Many years before penning his fantasy epic The Lord of the Rings, J.R.R. Tolkien was inventing languages as the cultural backdrop for his imaginary world of Middle Earth. No one knows how many hours he spent toying with sentence construction, verb tenses, and syntax, but the result was an astoundingly realistic and beautiful language called Sindarin. Staunch Roman Catholic that he was, Professor Tolkien couldn’t resist rendering the Hail Mary in his new language. It begins “Ai Meri, meleth-phant, hîr ah-le…” Tasting these strange words, one can’t help but wonder if Tolkien found another Mary, another facet in the gem of prayer and language.


Long before he became a priest, John Paul II was a college student studying linguistics and writing poetry at the Jagiellonian University in Kraków, a bookish young man with a passionate love for Poland and her language. When he was elected pope in 1978, John Paul began his pontificate by addressing over 250,000 Italian pilgrims in St. Peter’s Square in their native tongue, something no pope had ever done. Ignoring the usual sonorous Latin blessing, he boldly proclaimed “Non temete! Be not afraid!” and instantly won the admiration of the whole of Italy. John Paul became in that moment a Pole and an Italian, crossing cultural boundaries by shaping language in prayer. He cemented the bond of friendship with the members of his new diocese by asking them for assistance: “I don’t know if I can make myself clear in your … our Italian language. If I make a mistake, you will correct me…” Showing himself to be a true son of the Church, John Paul reached out to touch all Christians that day, rejoicing in his faith in a new context—a truly “catholic” thing to do.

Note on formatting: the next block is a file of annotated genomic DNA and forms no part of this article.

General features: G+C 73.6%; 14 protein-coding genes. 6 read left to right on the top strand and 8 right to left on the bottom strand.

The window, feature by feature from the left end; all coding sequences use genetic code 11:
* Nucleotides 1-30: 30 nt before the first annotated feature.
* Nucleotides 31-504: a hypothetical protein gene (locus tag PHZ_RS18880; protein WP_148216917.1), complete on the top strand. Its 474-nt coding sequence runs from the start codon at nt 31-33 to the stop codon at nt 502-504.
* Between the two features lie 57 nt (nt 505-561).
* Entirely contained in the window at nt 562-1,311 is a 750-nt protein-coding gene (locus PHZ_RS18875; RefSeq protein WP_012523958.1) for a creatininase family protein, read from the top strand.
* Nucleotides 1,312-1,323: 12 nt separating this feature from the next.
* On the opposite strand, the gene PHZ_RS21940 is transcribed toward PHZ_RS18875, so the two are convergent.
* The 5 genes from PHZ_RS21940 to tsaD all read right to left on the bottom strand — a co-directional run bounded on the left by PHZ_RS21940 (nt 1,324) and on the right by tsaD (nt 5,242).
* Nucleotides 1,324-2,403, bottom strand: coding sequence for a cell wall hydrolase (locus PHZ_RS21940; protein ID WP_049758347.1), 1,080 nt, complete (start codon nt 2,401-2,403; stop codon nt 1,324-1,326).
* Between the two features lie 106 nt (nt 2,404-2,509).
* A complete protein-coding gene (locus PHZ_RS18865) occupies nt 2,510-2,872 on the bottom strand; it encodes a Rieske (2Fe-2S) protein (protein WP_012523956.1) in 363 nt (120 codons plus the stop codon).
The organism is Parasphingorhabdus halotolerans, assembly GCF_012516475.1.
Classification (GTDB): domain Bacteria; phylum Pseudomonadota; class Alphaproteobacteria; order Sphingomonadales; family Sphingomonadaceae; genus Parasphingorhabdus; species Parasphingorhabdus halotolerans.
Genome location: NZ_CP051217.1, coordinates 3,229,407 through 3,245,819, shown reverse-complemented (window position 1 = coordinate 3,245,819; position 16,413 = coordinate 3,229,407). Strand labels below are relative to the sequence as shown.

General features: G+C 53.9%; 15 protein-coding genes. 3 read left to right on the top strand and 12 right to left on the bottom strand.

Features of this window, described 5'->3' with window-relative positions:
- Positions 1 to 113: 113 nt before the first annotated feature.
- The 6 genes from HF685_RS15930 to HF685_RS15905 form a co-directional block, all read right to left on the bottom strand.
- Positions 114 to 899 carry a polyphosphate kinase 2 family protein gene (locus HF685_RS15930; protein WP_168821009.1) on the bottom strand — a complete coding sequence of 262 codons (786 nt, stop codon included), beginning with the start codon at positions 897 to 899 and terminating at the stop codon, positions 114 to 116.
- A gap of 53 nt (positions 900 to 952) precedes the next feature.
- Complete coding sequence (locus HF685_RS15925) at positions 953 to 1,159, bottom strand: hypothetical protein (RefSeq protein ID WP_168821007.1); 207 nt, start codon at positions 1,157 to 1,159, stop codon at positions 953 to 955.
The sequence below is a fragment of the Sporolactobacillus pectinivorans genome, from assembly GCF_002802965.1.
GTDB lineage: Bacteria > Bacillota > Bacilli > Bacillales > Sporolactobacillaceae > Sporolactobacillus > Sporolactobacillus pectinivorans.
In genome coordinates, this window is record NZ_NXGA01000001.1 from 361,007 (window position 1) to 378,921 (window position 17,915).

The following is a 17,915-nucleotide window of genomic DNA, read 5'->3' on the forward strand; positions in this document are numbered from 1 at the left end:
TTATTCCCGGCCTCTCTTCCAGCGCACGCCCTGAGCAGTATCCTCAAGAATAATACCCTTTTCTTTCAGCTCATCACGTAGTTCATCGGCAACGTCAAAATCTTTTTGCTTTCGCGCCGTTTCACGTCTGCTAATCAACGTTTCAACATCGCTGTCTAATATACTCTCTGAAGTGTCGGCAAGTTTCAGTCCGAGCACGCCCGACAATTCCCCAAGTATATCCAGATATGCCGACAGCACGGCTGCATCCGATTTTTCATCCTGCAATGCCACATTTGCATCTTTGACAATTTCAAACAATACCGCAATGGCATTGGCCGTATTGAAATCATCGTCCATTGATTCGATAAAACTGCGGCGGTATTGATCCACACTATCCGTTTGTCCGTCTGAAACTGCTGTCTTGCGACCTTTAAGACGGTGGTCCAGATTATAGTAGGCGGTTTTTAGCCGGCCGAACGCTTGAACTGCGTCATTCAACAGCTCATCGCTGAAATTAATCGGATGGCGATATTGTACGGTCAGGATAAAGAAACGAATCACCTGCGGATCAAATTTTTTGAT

The word “catholic” comes from the Greek katholou, which means “according to the whole” or “universal.” But by no means does “catholic” imply that the church is the same everywhere. Instead, the many parishes and communities that make up the Catholic Church draw upon a universal Christ who is manifested through the lenses of language and culture. The Igbo people of Nigeria and the French-Canadian people of Québec worship two different faces of the same God who is, in essence, a mystery. He reveals Himself to us in many ways, according to our understanding. Like pieces in a puzzle, the ways in which cultures understand God add up until they are far, far greater than the sum of their parts. This truly universal experience of the divine—English, Spanish, Latin, and Italian—almost scrapes the surface of the Creator’s infinity.


After Mass in Chicago, we crowded into the main stairwell to head back up to class. Everyone else was laughing and talking loudly, but I stayed silent. I absently toyed with the Miraculous Medal around my neck, a small gold pendant engraved with the figure of the Virgin Mary who appeared to Sister Catherine Labouré in France almost two centuries ago. Turning the corner, the painted image of the Virgin of Guadalupe welcomed me back into San Miguel.

Compelled, I reached out with my other hand and touched the hem of her dress, feeling the smooth texture of the paint beneath my calloused fingertips. I accepted both Marys—the dark-skinned Mary of the Mexican barrios and the light-skinned Mary of the French convents. I was a Caucasian man in a sea of Latino children, immigrant children who knew better than I what it meant to be connected to many traditions, many homes. These children prayed to a God who knew all these things, a God who reveled in the sign of contradiction they were to the world, children who lived on violent streets, in poor neighborhoods, children who fought, apologized, argued, and prayed together. They were valiant children, courageous children, fighting their way towards heaven. Watching them clamber up the stairs to class, I prayed. Thy kingdom come, thy will be done, en la tierra como en el cielo.